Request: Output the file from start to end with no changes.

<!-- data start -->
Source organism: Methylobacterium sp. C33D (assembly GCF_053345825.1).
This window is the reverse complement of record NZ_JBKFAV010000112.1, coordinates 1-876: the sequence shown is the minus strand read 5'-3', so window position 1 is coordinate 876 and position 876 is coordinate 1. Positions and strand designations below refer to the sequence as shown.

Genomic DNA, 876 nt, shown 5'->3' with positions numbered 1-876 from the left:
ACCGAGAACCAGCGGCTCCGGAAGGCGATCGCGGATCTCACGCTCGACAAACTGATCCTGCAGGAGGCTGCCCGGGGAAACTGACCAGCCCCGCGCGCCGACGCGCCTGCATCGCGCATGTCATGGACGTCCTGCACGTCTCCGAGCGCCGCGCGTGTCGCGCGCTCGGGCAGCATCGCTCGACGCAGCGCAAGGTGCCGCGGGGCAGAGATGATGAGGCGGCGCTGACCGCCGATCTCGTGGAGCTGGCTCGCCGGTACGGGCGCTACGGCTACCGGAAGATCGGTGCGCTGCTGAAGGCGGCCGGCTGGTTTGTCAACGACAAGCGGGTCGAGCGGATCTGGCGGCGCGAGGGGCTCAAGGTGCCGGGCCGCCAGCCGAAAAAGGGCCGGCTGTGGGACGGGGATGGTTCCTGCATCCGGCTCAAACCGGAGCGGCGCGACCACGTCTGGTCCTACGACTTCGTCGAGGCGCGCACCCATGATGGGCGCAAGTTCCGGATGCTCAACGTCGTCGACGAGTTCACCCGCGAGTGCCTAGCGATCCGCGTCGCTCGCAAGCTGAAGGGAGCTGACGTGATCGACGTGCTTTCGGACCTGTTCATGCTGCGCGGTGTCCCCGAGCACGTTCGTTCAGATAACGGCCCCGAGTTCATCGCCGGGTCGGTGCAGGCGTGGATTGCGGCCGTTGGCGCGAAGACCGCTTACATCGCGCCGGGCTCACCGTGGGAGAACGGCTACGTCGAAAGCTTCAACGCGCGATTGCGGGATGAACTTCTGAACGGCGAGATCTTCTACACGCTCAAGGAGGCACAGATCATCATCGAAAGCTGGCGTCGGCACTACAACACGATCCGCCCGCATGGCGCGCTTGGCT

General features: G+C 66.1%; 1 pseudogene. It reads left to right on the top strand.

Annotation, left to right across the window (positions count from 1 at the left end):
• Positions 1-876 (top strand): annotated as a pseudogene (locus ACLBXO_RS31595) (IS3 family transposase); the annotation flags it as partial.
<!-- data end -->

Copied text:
Source organism: Methylobacterium sp. C33D (assembly GCF_053345825.1).
This window is the reverse complement of record NZ_JBKFAV010000112.1, coordinates 1-876: the sequence shown is the minus strand read 5'-3', so window position 1 is coordinate 876 and position 876 is coordinate 1. Positions and strand designations below refer to the sequence as shown.

Genomic DNA, 876 nt, shown 5'->3' with positions numbered 1-876 from the left:
ACCGAGAACCAGCGGCTCCGGAAGGCGATCGCGGATCTCACGCTCGACAAACTGATCCTGCAGGAGGCTGCCCGGGGAAACTGACCAGCCCCGCGCGCCGACGCGCCTGCATCGCGCATGTCATGGACGTCCTGCACGTCTCCGAGCGCCGCGCGTGTCGCGCGCTCGGGCAGCATCGCTCGACGCAGCGCAAGGTGCCGCGGGGCAGAGATGATGAGGCGGCGCTGACCGCCGATCTCGTGGAGCTGGCTCGCCGGTACGGGCGCTACGGCTACCGGAAGATCGGTGCGCTGCTGAAGGCGGCCGGCTGGTTTGTCAACGACAAGCGGGTCGAGCGGATCTGGCGGCGCGAGGGGCTCAAGGTGCCGGGCCGCCAGCCGAAAAAGGGCCGGCTGTGGGACGGGGATGGTTCCTGCATCCGGCTCAAACCGGAGCGGCGCGACCACGTCTGGTCCTACGACTTCGTCGAGGCGCGCACCCATGATGGGCGCAAGTTCCGGATGCTCAACGTCGTCGACGAGTTCACCCGCGAGTGCCTAGCGATCCGCGTCGCTCGCAAGCTGAAGGGAGCTGACGTGATCGACGTGCTTTCGGACCTGTTCATGCTGCGCGGTGTCCCCGAGCACGTTCGTTCAGATAACGGCCCCGAGTTCATCGCCGGGTCGGTGCAGGCGTGGATTGCGGCCGTTGGCGCGAAGACCGCTTACATCGCGCCGGGCTCACCGTGGGAGAACGGCTACGTCGAAAGCTTCAACGCGCGATTGCGGGATGAACTTCTGAACGGCGAGATCTTCTACACGCTCAAGGAGGCACAGATCATCATCGAAAGCTGGCGTCGGCACTACAACACGATCCGCCCGCATGGCGCGCTTGGCT

General features: G+C 66.1%; 1 pseudogene. It reads left to right on the top strand.

Annotation, left to right across the window (positions count from 1 at the left end):
• Positions 1-876 (top strand): annotated as a pseudogene (locus ACLBXO_RS31595) (IS3 family transposase); the annotation flags it as partial.